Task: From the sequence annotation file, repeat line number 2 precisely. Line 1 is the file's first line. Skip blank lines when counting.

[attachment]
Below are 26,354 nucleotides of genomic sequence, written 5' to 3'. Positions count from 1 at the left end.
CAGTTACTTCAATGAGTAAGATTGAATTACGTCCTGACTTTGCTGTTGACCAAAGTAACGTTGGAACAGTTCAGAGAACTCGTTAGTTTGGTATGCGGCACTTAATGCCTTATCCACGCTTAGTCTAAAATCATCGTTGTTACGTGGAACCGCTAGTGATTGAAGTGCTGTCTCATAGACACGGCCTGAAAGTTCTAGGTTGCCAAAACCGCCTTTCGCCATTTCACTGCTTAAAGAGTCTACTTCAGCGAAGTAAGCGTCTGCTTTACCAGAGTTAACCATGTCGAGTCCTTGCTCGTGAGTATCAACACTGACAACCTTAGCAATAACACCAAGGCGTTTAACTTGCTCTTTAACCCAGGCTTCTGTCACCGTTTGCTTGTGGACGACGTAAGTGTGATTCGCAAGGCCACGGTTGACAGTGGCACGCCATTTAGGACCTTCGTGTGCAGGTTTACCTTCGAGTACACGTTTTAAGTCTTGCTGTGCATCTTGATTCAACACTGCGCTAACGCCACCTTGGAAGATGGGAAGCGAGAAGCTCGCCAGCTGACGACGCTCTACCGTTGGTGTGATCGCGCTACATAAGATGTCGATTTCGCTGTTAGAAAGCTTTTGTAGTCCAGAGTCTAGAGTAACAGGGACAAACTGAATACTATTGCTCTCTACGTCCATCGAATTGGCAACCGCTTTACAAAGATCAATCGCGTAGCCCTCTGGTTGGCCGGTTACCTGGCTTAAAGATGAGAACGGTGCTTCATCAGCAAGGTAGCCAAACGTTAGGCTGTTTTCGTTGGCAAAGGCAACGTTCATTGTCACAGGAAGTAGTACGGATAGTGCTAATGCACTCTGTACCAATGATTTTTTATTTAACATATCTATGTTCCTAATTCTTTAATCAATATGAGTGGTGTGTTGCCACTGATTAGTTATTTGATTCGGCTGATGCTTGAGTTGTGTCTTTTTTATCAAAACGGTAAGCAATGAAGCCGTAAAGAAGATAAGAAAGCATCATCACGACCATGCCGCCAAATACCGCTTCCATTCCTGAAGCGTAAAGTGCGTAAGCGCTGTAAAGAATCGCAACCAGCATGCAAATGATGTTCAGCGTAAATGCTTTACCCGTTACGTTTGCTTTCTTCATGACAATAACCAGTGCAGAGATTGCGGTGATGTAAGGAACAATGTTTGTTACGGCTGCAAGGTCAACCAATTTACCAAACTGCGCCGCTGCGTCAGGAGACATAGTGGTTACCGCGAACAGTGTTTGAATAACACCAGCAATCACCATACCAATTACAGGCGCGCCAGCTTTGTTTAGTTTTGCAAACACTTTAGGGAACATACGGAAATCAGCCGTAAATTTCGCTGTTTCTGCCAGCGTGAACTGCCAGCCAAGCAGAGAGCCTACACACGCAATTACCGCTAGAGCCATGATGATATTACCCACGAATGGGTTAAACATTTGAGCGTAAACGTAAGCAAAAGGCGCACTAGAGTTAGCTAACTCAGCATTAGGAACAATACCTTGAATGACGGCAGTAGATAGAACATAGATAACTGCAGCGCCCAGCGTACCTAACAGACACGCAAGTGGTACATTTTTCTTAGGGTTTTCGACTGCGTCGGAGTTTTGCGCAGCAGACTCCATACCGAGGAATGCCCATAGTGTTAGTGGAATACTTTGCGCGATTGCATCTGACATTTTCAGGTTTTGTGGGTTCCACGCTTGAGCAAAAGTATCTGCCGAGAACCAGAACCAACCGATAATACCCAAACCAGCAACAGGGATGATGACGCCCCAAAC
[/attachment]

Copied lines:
CAGTTACTTCAATGAGTAAGATTGAATTACGTCCTGACTTTGCTGTTGACCAAAGTAACGTTGGAACAGTTCAGAGAACTCGTTAGTTTGGTATGCGGCACTTAATGCCTTATCCACGCTTAGTCTAAAATCATCGTTGTTACGTGGAACCGCTAGTGATTGAAGTGCTGTCTCATAGACACGGCCTGAAAGTTCTAGGTTGCCAAAACCGCCTTTCGCCATTTCACTGCTTAAAGAGTCTACTTCAGCGAAGTAAGCGTCTGCTTTACCAGAGTTAACCATGTCGAGTCCTTGCTCGTGAGTATCAACACTGACAACCTTAGCAATAACACCAAGGCGTTTAACTTGCTCTTTAACCCAGGCTTCTGTCACCGTTTGCTTGTGGACGACGTAAGTGTGATTCGCAAGGCCACGGTTGACAGTGGCACGCCATTTAGGACCTTCGTGTGCAGGTTTACCTTCGAGTACACGTTTTAAGTCTTGCTGTGCATCTTGATTCAACACTGCGCTAACGCCACCTTGGAAGATGGGAAGCGAGAAGCTCGCCAGCTGACGACGCTCTACCGTTGGTGTGATCGCGCTACATAAGATGTCGATTTCGCTGTTAGAAAGCTTTTGTAGTCCAGAGTCTAGAGTAACAGGGACAAACTGAATACTATTGCTCTCTACGTCCATCGAATTGGCAACCGCTTTACAAAGATCAATCGCGTAGCCCTCTGGTTGGCCGGTTACCTGGCTTAAAGATGAGAACGGTGCTTCATCAGCAAGGTAGCCAAACGTTAGGCTGTTTTCGTTGGCAAAGGCAACGTTCATTGTCACAGGAAGTAGTACGGATAGTGCTAATGCACTCTGTACCAATGATTTTTTATTTAACATATCTATGTTCCTAATTCTTTAATCAATATGAGTGGTGTGTTGCCACTGATTAGTTATTTGATTCGGCTGATGCTTGAGTTGTGTCTTTTTTATCAAAACGGTAAGCAATGAAGCCGTAAAGAAGATAAGAAAGCATCATCACGACCATGCCGCCAAATACCGCTTCCATTCCTGAAGCGTAAAGTGCGTAAGCGCTGTAAAGAATCGCAACCAGCATGCAAATGATGTTCAGCGTAAATGCTTTACCCGTTACGTTTGCTTTCTTCATGACAATAACCAGTGCAGAGATTGCGGTGATGTAAGGAACAATGTTTGTTACGGCTGCAAGGTCAACCAATTTACCAAACTGCGCCGCTGCGTCAGGAGACATAGTGGTTACCGCGAACAGTGTTTGAATAACACCAGCAATCACCATACCAATTACAGGCGCGCCAGCTTTGTTTAGTTTTGCAAACACTTTAGGGAACATACGGAAATCAGCCGTAAATTTCGCTGTTTCTGCCAGCGTGAACTGCCAGCCAAGCAGAGAGCCTACACACGCAATTACCGCTAGAGCCATGATGATATTACCCACGAATGGGTTAAACATTTGAGCGTAAACGTAAGCAAAAGGCGCACTAGAGTTAGCTAACTCAGCATTAGGAACAATACCTTGAATGACGGCAGTAGATAGAACATAGATAACTGCAGCGCCCAGCGTACCTAACAGACACGCAAGTGGTACATTTTTCTTAGGGTTTTCGACTGCGTCGGAGTTTTGCGCAGCAGACTCCATACCGAGGAATGCCCATAGTGTTAGTGGAATACTTTGCGCGATTGCATCTGACATTTTCAGGTTTTGTGGGTTCCACGCTTGAGCAAAAGTATCTGCCGAGAACCAGAACCAACCGATAATACCCAAACCAGCAACAGGGATGATGACGCCCCAAAC